"I'm going to...think." Deb's stare was smoldering a spot on his coffee table. "It's not just about you. It's about Harrison, and Dad, and me...everyone who you've ever lied to. A lot of people would get hit by the flak."
That was a long, long list, but Dexter doubted he had as large an impact on others as Debra suggested. Still, if the idea swung her thinking in a favorable direction, he wouldn't push the other way.
"Can't you just...stop?"
"No," said Dexter. She might as well have asked him to hold his breath forever.
"So you're telling me you're going to do it again," she said flatly.
"I'm telling you what Harry knew. That it can only be controlled, it can't be put down."
This hinted some more at the education Dexter had received at the hands of his father, and was just shy of tipping the emotional dominoes.
"Who else?" asked Debra.
She was really asking him to justify himself, to give her a reason to let this drop. Dexter did not really like to, because it came too close to the plea he refused to make, but he understood some sacrifice of his personal dignity was required here. This was a delicate moment, naming specific murders beyond the one she'd witnessed.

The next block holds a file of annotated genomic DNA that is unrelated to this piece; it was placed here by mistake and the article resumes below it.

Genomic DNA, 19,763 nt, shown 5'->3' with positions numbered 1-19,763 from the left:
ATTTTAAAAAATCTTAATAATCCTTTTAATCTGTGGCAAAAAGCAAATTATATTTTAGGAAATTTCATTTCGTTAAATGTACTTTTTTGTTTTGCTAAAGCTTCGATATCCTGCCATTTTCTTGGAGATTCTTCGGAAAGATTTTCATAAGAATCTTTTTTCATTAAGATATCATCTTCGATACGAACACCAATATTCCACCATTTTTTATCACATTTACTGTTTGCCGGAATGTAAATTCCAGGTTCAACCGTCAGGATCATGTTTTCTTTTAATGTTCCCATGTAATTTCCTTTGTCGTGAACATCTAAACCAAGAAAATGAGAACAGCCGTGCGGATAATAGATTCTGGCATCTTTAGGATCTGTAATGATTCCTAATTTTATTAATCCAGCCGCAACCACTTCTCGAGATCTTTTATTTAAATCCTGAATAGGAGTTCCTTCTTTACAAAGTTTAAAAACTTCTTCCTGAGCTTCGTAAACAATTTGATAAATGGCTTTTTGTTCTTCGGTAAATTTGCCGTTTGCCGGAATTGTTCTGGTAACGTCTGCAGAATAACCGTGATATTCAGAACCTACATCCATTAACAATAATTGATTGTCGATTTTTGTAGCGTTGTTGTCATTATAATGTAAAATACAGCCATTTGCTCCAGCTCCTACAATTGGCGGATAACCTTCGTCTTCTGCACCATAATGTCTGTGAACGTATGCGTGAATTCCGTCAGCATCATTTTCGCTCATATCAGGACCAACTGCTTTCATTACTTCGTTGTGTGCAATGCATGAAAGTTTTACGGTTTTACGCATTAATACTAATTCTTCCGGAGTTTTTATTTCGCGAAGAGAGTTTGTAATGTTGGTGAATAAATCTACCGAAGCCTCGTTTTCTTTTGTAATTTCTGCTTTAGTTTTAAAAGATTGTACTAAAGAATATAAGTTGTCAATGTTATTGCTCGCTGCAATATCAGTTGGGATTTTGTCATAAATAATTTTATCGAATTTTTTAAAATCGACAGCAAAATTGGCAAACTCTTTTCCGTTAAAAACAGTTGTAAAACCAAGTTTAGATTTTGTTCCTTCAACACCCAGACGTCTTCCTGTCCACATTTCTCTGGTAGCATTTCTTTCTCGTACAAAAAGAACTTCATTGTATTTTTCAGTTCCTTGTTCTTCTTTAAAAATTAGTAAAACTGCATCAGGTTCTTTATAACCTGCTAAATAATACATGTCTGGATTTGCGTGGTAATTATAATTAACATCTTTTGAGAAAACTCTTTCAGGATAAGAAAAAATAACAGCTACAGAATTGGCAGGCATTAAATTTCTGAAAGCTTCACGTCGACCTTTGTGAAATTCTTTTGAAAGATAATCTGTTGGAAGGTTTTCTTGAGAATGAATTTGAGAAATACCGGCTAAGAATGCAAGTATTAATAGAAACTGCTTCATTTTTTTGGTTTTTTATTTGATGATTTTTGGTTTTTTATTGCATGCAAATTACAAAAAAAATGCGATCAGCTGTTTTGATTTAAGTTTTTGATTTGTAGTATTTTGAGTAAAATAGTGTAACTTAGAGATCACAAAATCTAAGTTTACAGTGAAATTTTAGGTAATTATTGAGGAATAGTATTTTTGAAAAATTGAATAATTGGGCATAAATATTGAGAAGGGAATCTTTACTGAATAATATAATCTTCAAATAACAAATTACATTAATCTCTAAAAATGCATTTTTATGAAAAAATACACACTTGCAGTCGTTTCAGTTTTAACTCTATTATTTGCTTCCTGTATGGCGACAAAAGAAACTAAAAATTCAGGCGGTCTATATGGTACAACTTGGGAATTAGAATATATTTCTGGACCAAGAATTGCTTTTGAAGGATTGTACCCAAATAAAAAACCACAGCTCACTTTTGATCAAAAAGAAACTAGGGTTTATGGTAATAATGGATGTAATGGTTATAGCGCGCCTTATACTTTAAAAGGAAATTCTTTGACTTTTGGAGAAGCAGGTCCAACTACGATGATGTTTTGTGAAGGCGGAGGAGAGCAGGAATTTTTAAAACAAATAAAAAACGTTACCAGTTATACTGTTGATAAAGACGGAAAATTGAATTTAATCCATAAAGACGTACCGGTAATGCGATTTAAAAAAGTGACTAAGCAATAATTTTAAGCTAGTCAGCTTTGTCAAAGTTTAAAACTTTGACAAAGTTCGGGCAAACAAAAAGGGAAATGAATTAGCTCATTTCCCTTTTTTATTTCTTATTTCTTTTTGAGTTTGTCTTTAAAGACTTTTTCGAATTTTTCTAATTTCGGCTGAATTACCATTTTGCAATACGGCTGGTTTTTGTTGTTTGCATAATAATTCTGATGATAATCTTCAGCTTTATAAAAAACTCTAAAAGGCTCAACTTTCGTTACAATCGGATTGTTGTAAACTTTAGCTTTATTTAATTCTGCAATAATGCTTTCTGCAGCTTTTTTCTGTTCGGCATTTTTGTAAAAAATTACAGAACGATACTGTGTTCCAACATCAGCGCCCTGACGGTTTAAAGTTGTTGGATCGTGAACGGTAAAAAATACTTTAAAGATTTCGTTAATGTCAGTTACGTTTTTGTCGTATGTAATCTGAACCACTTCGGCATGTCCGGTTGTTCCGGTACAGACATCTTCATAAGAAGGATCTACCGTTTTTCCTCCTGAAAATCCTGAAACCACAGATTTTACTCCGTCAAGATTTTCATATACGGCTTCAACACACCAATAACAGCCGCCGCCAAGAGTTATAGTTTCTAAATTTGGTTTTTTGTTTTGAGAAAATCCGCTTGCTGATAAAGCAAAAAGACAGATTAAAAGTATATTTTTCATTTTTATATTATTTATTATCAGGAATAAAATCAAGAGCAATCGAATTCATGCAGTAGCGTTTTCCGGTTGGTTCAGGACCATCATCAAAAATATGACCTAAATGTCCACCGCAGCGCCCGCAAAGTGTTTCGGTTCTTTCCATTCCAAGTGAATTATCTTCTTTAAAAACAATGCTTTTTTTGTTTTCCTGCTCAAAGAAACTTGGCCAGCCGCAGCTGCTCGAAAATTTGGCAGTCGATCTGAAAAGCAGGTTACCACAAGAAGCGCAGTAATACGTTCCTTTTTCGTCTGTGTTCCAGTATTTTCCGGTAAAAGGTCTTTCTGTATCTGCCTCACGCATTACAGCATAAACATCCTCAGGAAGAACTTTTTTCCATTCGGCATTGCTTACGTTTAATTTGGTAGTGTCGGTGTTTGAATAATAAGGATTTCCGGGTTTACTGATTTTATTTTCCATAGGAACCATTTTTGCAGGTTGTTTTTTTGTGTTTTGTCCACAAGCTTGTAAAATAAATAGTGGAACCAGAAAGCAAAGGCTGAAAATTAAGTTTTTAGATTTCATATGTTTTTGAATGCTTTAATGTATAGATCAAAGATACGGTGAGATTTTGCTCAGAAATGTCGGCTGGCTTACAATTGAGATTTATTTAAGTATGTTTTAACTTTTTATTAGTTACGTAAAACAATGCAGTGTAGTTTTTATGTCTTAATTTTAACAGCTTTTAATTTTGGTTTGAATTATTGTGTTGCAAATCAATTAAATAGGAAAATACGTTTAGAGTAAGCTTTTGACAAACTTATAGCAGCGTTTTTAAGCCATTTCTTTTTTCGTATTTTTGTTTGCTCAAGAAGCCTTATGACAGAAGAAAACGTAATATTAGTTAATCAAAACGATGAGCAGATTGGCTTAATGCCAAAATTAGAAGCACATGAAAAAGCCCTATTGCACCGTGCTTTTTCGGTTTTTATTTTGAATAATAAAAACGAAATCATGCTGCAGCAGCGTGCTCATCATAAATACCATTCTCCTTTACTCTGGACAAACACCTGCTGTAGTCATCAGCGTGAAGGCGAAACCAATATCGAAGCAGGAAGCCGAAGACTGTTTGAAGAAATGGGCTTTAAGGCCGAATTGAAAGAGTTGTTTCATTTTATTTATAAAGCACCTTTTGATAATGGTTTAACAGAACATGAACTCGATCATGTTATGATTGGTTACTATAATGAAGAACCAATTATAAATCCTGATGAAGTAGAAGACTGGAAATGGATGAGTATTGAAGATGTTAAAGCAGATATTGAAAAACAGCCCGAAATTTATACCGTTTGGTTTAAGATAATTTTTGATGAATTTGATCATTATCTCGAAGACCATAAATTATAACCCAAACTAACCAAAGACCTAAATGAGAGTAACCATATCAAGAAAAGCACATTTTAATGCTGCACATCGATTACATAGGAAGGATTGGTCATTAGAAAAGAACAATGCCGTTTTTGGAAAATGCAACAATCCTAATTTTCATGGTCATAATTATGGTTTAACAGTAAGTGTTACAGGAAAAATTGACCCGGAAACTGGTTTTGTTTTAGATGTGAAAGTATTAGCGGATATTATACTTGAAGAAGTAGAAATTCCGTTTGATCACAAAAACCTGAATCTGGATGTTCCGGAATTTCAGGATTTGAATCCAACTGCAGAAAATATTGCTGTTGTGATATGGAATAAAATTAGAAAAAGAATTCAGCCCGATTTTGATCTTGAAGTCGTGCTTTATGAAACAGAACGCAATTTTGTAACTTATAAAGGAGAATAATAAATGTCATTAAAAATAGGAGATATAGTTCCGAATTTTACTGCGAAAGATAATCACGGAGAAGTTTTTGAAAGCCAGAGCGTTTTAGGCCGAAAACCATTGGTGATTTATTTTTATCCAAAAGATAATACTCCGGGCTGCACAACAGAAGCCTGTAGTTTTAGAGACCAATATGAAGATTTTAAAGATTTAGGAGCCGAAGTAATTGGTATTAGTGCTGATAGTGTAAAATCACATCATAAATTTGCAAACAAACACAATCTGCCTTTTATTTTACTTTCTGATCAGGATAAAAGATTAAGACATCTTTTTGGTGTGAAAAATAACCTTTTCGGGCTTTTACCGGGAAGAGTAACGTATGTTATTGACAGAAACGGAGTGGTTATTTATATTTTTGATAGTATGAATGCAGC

"A woman who had murdered her wife and child. A pedophile who killed several boys. Kenny Doran, the serial arsonist, who was behind that fire all those kids died in. A man who stalked Astor. Others like them. And," here he looked at her, "Arthur Mitchell."
He might have expected she knew this, but it came as a total surprise. "You killed him? Trinity?"
Pause. Her eyes hardened. "Good."
Good old Debra. Dexter began to feel slightly less tense.
Abruptly she sighed and stood up. "I have the feeling I can't hear all this at once," she said, echoing Dexter's thoughts. "A little at a time." Then she fixed Dexter with a lieutenant's stare. "But we will go over this, every bit of it. If you have any thought, any fucking thought at all, of getting through this without being shredded to pieces, you are going to be absolutely straight with me, and if for one second I suspect you're holding back, I will haul your ass right to the fucking loony bin, is that clear?"
"Crystal," said Dexter.